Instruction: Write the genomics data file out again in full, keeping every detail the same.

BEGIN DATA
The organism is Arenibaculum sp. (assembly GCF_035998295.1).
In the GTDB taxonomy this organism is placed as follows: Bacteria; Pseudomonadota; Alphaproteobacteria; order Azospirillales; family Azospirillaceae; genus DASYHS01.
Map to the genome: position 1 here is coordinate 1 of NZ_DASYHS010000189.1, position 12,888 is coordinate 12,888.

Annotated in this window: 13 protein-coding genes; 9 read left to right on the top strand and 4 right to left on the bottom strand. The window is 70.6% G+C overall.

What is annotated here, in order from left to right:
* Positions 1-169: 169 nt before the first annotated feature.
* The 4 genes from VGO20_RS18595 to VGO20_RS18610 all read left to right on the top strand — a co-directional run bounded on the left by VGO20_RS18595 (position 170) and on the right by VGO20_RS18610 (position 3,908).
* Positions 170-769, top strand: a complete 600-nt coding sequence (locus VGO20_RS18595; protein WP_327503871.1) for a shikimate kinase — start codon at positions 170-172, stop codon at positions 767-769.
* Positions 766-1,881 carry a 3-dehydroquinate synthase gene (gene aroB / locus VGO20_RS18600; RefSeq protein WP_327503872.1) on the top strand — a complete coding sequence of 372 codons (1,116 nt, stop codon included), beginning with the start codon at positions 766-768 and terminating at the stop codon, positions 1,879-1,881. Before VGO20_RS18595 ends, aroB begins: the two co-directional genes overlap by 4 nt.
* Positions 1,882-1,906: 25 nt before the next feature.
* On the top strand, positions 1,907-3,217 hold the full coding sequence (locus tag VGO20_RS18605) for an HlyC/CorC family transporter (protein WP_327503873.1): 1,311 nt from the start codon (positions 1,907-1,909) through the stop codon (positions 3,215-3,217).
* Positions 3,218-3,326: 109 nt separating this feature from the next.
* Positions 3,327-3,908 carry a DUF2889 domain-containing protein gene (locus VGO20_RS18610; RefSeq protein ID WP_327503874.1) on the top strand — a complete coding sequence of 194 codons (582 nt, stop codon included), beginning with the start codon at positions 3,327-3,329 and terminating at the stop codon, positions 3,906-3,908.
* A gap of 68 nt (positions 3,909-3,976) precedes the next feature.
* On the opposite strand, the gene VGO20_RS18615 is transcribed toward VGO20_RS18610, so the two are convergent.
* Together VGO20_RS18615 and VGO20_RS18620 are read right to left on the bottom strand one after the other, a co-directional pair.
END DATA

The organism is Arenibaculum sp. (assembly GCF_035998295.1).
In the GTDB taxonomy this organism is placed as follows: Bacteria; Pseudomonadota; Alphaproteobacteria; order Azospirillales; family Azospirillaceae; genus DASYHS01.
Map to the genome: position 1 here is coordinate 1 of NZ_DASYHS010000189.1, position 12,888 is coordinate 12,888.

Annotated in this window: 13 protein-coding genes; 9 read left to right on the top strand and 4 right to left on the bottom strand. The window is 70.6% G+C overall.

What is annotated here, in order from left to right:
* Positions 1-169: 169 nt before the first annotated feature.
* The 4 genes from VGO20_RS18595 to VGO20_RS18610 all read left to right on the top strand — a co-directional run bounded on the left by VGO20_RS18595 (position 170) and on the right by VGO20_RS18610 (position 3,908).
* Positions 170-769, top strand: a complete 600-nt coding sequence (locus VGO20_RS18595; protein WP_327503871.1) for a shikimate kinase — start codon at positions 170-172, stop codon at positions 767-769.
* Positions 766-1,881 carry a 3-dehydroquinate synthase gene (gene aroB / locus VGO20_RS18600; RefSeq protein WP_327503872.1) on the top strand — a complete coding sequence of 372 codons (1,116 nt, stop codon included), beginning with the start codon at positions 766-768 and terminating at the stop codon, positions 1,879-1,881. Before VGO20_RS18595 ends, aroB begins: the two co-directional genes overlap by 4 nt.
* Positions 1,882-1,906: 25 nt before the next feature.
* On the top strand, positions 1,907-3,217 hold the full coding sequence (locus tag VGO20_RS18605) for an HlyC/CorC family transporter (protein WP_327503873.1): 1,311 nt from the start codon (positions 1,907-1,909) through the stop codon (positions 3,215-3,217).
* Positions 3,218-3,326: 109 nt separating this feature from the next.
* Positions 3,327-3,908 carry a DUF2889 domain-containing protein gene (locus VGO20_RS18610; RefSeq protein ID WP_327503874.1) on the top strand — a complete coding sequence of 194 codons (582 nt, stop codon included), beginning with the start codon at positions 3,327-3,329 and terminating at the stop codon, positions 3,906-3,908.
* A gap of 68 nt (positions 3,909-3,976) precedes the next feature.
* On the opposite strand, the gene VGO20_RS18615 is transcribed toward VGO20_RS18610, so the two are convergent.
* Together VGO20_RS18615 and VGO20_RS18620 are read right to left on the bottom strand one after the other, a co-directional pair.